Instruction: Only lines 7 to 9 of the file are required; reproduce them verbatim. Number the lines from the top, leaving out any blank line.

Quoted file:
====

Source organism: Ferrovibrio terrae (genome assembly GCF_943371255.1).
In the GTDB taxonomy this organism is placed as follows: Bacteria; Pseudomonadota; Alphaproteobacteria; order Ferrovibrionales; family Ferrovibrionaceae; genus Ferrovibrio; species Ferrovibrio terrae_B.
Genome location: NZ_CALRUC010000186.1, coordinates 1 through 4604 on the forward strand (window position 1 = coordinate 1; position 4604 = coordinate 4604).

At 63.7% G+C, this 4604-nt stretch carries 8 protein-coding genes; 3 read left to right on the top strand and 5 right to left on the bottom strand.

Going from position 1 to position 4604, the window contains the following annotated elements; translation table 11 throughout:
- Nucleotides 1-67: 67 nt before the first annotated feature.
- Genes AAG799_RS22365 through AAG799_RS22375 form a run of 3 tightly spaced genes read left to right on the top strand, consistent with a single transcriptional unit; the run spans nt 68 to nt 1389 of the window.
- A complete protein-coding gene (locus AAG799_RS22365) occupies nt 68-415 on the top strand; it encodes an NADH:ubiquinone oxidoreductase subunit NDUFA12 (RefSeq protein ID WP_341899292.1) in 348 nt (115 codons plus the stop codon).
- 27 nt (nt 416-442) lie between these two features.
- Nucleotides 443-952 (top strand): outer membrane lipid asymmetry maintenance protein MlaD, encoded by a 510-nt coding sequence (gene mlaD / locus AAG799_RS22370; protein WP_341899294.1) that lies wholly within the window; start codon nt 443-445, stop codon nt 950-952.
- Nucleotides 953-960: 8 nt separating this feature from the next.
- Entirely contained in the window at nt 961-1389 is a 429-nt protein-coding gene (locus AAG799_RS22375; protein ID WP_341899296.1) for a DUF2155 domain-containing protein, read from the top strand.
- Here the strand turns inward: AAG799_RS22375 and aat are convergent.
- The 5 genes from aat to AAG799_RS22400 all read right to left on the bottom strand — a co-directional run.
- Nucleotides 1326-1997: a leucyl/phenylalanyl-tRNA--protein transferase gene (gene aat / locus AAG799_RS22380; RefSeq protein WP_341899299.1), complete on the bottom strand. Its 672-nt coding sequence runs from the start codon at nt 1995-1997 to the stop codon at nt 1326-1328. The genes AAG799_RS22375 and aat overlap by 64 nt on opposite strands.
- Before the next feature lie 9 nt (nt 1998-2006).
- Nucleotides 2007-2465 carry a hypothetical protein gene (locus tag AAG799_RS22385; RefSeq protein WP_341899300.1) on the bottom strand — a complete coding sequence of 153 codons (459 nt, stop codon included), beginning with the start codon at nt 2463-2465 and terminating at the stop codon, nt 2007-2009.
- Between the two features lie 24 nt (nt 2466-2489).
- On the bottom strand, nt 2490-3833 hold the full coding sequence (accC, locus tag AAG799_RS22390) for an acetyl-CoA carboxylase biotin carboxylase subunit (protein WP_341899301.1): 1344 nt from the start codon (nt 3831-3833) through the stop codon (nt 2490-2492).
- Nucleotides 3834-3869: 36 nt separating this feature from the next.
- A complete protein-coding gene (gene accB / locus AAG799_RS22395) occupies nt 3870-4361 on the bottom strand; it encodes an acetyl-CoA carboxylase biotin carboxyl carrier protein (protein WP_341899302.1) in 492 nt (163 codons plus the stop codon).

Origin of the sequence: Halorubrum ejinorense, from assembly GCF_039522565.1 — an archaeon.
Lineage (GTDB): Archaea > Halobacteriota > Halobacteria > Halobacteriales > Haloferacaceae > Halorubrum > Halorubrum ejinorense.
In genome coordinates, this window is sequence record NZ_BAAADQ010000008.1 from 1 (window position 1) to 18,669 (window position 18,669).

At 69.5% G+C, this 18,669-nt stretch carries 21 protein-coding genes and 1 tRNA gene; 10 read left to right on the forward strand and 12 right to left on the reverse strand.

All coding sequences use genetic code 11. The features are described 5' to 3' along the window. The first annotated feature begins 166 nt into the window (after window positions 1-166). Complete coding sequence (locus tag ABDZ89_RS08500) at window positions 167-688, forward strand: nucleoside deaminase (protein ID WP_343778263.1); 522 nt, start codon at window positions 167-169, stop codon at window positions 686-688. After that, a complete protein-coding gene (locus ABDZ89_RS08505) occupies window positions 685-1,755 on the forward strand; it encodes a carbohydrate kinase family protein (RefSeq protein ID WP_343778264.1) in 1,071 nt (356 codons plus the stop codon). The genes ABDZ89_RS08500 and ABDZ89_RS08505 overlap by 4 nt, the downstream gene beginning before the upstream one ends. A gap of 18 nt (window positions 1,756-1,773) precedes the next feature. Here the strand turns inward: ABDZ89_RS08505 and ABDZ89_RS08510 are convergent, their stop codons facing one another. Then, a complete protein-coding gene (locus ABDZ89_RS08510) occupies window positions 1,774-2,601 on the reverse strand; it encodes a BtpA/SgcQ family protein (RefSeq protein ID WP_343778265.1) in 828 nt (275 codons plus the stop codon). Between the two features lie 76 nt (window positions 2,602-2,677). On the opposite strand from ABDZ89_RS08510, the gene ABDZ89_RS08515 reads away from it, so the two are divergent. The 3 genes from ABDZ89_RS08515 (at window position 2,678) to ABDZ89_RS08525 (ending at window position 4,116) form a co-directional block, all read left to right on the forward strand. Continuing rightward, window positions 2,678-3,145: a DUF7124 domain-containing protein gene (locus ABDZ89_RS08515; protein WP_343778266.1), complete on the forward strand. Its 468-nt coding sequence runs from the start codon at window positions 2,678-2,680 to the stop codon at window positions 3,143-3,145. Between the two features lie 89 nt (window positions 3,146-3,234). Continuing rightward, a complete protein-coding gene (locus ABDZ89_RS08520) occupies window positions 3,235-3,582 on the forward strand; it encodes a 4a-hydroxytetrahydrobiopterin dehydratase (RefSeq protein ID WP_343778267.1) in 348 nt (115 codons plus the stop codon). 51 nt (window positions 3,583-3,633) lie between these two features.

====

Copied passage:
- Genes AAG799_RS22365 through AAG799_RS22375 form a run of 3 tightly spaced genes read left to right on the top strand, consistent with a single transcriptional unit; the run spans nt 68 to nt 1389 of the window.
- A complete protein-coding gene (locus AAG799_RS22365) occupies nt 68-415 on the top strand; it encodes an NADH:ubiquinone oxidoreductase subunit NDUFA12 (RefSeq protein ID WP_341899292.1) in 348 nt (115 codons plus the stop codon).
- 27 nt (nt 416-442) lie between these two features.